Absolutely. Sam Harris' style is clear and to the point. He illustrates his argument with poignant simplicity. Using what we have learned from science - he applies the facts to our incessant need to cling to myths and assumptions of transcendence.
It is about us - all of us and how our brains are wired.
He doesn't have to read his own work but he doesn't detract from it by so doing - some authors should not read their own writing. Sam Harris reads his work without embellishment - thankfully.
and you thought you were in charge
Thank you Sam Harris for your courage to challenge cultural iconic beliefs.
A bit short, but it is a thought provoking and an interesting question. Is free will a thing? I'm not so sure any more. Imho Sam is a good reader and has a nice voice for this sort of thing. Will definitely continue reading his books!
I like the way Sam articulates his ideas. I've thought the same things about freewill and I've also read this book previously. There's nothing like having the author read their own work though.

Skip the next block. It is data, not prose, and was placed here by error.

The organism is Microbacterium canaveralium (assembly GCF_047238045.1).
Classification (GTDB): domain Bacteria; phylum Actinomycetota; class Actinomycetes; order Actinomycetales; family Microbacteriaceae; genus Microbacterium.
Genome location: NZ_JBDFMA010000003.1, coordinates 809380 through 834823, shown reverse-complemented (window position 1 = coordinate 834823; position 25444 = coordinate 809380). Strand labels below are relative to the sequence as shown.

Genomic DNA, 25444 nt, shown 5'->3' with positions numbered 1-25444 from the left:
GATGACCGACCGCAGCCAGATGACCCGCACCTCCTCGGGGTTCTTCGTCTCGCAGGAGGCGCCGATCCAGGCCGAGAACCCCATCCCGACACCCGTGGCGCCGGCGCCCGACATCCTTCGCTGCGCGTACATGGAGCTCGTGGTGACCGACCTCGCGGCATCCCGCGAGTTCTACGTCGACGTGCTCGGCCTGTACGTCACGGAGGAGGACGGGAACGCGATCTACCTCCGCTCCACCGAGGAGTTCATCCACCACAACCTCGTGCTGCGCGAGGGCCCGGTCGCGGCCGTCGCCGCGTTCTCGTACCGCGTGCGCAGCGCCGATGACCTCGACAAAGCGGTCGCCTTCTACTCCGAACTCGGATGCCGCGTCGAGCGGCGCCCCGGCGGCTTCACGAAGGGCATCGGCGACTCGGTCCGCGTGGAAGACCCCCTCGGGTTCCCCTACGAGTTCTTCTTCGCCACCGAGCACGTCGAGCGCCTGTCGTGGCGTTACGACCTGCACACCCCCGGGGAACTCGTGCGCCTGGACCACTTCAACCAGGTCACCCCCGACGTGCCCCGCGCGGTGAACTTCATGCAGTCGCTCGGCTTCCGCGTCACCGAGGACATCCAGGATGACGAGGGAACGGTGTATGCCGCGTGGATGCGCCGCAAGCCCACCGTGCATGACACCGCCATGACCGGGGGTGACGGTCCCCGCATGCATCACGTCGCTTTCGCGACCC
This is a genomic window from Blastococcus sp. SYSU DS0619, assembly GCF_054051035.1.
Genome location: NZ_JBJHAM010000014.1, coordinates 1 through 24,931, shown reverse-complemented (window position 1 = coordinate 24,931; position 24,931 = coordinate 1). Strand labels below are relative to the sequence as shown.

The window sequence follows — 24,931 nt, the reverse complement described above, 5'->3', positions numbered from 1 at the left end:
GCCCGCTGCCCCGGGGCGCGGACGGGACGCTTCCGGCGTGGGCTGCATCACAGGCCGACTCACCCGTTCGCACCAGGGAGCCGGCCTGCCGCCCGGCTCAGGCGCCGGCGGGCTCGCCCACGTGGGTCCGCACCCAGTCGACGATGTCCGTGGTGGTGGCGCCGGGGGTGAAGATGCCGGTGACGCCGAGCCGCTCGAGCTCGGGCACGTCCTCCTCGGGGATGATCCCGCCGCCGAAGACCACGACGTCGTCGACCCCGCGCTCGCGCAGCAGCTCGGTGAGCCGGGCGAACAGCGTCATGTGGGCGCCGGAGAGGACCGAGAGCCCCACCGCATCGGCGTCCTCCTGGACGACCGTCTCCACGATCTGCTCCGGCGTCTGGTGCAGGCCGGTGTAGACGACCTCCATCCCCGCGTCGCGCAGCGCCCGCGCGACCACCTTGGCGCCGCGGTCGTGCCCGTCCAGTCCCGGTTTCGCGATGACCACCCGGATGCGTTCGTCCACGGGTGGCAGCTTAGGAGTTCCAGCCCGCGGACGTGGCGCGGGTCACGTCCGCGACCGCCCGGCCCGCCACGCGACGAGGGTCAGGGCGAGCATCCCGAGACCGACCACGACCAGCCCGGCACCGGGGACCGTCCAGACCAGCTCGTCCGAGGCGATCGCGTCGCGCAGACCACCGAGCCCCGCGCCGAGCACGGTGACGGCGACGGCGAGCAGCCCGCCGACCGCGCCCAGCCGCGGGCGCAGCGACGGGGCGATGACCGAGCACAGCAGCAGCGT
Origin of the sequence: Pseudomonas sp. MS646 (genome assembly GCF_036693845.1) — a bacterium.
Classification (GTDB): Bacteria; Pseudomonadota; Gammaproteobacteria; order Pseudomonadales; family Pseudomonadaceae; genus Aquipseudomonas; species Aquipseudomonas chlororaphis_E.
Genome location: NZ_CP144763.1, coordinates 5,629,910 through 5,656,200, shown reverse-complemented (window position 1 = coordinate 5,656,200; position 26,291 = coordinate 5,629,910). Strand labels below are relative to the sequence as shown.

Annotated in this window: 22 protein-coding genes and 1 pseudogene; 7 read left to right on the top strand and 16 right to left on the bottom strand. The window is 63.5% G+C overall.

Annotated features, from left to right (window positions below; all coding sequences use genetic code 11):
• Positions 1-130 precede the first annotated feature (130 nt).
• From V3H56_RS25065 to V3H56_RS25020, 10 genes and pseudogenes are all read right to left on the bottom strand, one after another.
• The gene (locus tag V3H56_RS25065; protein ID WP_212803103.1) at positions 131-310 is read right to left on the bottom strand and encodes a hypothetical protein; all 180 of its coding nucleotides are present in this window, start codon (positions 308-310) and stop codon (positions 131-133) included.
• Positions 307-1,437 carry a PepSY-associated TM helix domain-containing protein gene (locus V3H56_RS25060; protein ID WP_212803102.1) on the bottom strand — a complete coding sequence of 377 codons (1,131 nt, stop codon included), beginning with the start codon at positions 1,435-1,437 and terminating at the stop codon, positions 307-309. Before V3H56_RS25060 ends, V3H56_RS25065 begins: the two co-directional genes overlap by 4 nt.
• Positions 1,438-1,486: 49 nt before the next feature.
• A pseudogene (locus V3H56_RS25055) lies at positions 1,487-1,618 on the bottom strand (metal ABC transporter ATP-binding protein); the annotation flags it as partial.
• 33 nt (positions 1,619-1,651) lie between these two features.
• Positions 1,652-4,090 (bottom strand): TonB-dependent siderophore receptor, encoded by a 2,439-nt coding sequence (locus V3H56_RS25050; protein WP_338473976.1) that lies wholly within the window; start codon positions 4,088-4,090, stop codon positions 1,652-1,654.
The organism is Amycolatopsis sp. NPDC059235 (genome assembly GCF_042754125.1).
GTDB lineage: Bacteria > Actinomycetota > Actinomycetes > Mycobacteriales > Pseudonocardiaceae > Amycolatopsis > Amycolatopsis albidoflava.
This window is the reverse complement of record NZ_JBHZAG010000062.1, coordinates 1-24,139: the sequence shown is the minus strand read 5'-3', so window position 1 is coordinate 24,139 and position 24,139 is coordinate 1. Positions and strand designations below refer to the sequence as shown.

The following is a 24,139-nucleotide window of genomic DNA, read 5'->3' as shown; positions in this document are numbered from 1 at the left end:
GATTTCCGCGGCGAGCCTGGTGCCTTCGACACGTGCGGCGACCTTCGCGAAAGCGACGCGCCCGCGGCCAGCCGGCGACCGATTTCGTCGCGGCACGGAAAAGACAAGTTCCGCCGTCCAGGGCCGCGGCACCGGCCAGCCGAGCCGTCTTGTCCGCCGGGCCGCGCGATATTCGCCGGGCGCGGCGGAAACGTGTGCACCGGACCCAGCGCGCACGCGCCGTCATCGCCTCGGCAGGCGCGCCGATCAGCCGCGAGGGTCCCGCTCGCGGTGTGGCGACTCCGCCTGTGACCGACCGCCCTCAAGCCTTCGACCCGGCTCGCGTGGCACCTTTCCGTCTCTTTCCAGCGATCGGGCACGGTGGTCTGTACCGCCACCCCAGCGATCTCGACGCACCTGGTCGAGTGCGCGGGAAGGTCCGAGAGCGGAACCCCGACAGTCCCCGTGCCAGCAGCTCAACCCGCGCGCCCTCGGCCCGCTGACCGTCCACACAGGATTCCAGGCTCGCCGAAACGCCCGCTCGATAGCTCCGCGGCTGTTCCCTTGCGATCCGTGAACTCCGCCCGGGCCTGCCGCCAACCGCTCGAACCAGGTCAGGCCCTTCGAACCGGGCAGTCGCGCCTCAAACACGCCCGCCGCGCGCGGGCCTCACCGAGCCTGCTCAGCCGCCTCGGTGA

Book lacks examples. I was bored cause there is no real challenge to his theory in the book. He is right and here's why, is what I got from it.
Author gives his points without God in mind.
Say something about yourself!
As a neurophysiologist Dr Harris makes persuasive argument that there really is no free will. Before I recovered from Presbyterianism, I could reconcile predestination with a desire to be good and win salvation because only god knew how it would come out. Now that I have embraced the truth a rebalancing of the scales of justice was in order and this little treatise was very helpful. Thanks Sam.crc
The book was interesting. I never agreed to free will solely based on mathematical and physical reasons, but now I have, obviously, a more neurological means to explain it.
I'd recommend this book to anyone because if you are open minded or curious, it's worth it.
Some parts you subjectively might fine monotonous and others stellar.
You will only find out by reading.